The Moro Chufín cave is located in an exceptionally beautiful setting, in the Nansa River valley. Despite the fact that the surroundings have been altered by the construction of La Palombera reservoir, its location in an area of cliffs, the dense foliage and the constant presence of water make the entire visit enjoyable.

Its spacious vestibule has witnessed important periods of human occupation occurring around 15,500 B.C. and even in previous periods. Looking out from the cave mouth must have given a privileged viewpoint over the valley, making it an excellent hunting base.

gran_chufin_018This space was also used by prehistoric dwellers who engraved figures on the rock. Numerous hind, a bison, possibly a fish and diverse signs, all set in a wide, deep groove made by the abrasion technique, are displayed mostly grouped together in a panel under which a small opening gives access to the interior of the cavity.

After passing through a space with a low roof, it opens out onto a large grotto at the end of which is an artificial lake formed by the reservoir. Despite this, the cavity continues. It is this grotto where the most striking artistic expressions are displayed, on both sides.

Because of its intense red color, red compositions made by dots stand out, some of which have been interpreted as representations of genitals. In this same color, horses, an auroch, diverse dots sometimes organized into series, a female figure and a stag can be appreciated.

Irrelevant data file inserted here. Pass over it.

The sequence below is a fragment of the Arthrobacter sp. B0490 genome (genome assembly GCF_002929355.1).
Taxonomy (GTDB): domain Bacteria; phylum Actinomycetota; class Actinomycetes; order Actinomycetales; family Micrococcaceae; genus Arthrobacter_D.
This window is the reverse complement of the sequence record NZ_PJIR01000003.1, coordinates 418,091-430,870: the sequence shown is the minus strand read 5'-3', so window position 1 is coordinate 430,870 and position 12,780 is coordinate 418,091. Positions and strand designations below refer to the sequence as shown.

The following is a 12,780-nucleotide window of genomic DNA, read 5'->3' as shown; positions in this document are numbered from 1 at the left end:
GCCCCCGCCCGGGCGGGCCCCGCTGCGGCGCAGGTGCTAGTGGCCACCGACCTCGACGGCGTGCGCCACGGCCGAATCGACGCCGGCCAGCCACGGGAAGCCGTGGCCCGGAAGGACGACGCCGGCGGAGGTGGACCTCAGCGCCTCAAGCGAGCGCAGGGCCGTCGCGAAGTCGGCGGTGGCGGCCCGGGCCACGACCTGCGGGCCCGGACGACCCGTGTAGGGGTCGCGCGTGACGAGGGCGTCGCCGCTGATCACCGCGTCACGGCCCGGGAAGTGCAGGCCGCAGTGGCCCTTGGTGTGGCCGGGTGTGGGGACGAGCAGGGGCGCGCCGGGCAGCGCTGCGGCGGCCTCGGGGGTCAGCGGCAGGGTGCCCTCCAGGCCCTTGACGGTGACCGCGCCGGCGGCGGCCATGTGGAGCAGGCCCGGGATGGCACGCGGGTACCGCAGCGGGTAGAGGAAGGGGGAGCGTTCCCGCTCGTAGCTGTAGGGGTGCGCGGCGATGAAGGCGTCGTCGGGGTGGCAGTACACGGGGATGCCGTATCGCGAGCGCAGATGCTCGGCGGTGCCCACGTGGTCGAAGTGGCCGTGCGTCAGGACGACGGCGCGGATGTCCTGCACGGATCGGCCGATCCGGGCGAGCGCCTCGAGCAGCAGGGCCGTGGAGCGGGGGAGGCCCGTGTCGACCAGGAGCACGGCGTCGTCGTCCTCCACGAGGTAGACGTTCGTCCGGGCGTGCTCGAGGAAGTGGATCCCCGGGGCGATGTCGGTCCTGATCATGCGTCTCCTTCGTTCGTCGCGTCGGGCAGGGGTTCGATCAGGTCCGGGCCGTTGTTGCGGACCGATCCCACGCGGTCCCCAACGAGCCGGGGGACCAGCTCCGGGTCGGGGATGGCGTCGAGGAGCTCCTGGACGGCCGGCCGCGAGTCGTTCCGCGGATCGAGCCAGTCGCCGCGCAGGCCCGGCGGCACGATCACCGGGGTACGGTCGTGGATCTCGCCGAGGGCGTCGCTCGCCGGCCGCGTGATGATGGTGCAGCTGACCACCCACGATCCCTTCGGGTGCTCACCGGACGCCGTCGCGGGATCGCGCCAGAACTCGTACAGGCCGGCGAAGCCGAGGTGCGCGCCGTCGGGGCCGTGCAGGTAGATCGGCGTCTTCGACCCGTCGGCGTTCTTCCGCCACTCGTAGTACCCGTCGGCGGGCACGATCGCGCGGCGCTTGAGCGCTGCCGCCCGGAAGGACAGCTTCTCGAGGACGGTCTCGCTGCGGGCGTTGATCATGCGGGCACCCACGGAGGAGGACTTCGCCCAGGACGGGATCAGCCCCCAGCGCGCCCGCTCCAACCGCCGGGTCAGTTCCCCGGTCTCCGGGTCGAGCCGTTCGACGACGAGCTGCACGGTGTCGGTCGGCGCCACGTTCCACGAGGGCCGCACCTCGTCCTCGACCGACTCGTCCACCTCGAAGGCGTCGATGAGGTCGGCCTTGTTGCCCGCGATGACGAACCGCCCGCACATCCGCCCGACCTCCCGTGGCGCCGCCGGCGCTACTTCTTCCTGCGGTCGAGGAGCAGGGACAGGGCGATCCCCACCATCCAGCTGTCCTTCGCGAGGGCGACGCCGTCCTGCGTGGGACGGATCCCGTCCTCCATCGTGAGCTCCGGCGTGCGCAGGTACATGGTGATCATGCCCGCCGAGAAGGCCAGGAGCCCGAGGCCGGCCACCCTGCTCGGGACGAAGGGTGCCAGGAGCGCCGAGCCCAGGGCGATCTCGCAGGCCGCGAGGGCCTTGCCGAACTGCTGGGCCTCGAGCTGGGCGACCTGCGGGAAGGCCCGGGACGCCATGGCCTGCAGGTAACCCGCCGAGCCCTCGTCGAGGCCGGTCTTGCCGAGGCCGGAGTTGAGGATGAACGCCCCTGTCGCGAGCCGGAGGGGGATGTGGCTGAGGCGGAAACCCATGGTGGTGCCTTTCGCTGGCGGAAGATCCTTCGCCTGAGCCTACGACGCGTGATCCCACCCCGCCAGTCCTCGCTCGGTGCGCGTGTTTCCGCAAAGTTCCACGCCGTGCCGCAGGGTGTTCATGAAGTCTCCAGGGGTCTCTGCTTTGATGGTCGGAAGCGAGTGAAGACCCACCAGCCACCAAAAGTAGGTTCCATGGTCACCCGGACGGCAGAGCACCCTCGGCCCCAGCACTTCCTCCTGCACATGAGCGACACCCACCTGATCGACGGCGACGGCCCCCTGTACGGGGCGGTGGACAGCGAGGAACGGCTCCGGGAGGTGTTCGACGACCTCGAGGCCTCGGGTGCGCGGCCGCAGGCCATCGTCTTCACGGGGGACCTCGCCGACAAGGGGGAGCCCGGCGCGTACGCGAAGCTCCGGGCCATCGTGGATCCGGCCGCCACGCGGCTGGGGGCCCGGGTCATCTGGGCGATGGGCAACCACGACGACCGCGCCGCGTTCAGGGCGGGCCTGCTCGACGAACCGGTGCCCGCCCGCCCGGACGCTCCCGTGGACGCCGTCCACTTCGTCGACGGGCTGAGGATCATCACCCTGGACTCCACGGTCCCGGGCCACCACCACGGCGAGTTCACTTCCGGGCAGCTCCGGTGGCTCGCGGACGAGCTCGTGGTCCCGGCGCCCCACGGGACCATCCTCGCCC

The interior also houses numerous engravings made with incisions of varying degrees of fineness and abrasion. The animal bestiary comprises bison, horses, bovids, stag, goats and at least one anthropomorph figure, apart from a possible wading bird.

These figures would appear to have been made in the course of more than one period of time. The engravings in the vestibule and some in the interior part, as well as the red figures, may well date back to a time prior to the Magdalenian Period, to around 16,000 B.C., although it is not possible to determine the extent of synchrony or diachrony among them all. On the other hand, the rest of the engravings in the interior, generally with a finer groove and with anatomical details, are ascribed to a later period, around 11,500 B.C.


Almagro, M. (1973): “Las pinturas y grabados de la cueva de Chufín (Ciclones, Santander)”. Trabajos de Prehistoria 30, pp. 9-67.

Almagro, M.; Cabrera, V.; Bernaldo de Quirós, F. (1976): “La Cueva de Chufín”. XL Aniversario del Centro de Estudios Montañeses, pp. 351-364. Institución Cultural de Cantabria. Diputación Provincial de Santander. Santander.

Almagro, M.; Cabrera, V.; Bernaldo de Quirós, F. (1977): “Nuevos hallazgos de arte rupestre en Cueva Chufín”. Trabajos de Prehistoria 34, pp. 9-30.

Angulo, J.; García, M; Gómez, A. (2011): “Conoce Chufín”. Sociedad Regional de Cultura y Deporte. Santander.

Cabrera, V. (1977): “El yacimiento solutrense de Cueva Chufín (Ciclones, Santander)”. XIV Congreso Nacional de Arqueología (Vitoria 1975), pp. 157-164.

Cabrera, V.; Bernaldo de Quirós, F. (1977): “The solutrean site of Cueva Chufín (Santander, Spain)”. Current Anthropology 18, pp. 780-781.

Garrido Pimentel, D.; García Díez, M. (2013): “Cuevas Prehistóricas de Cantabria. Un Patrimonio para la Humanidad”. Sociedad Regional de Educación, Cultura y Deporte. Santander.

Cave of Cantabria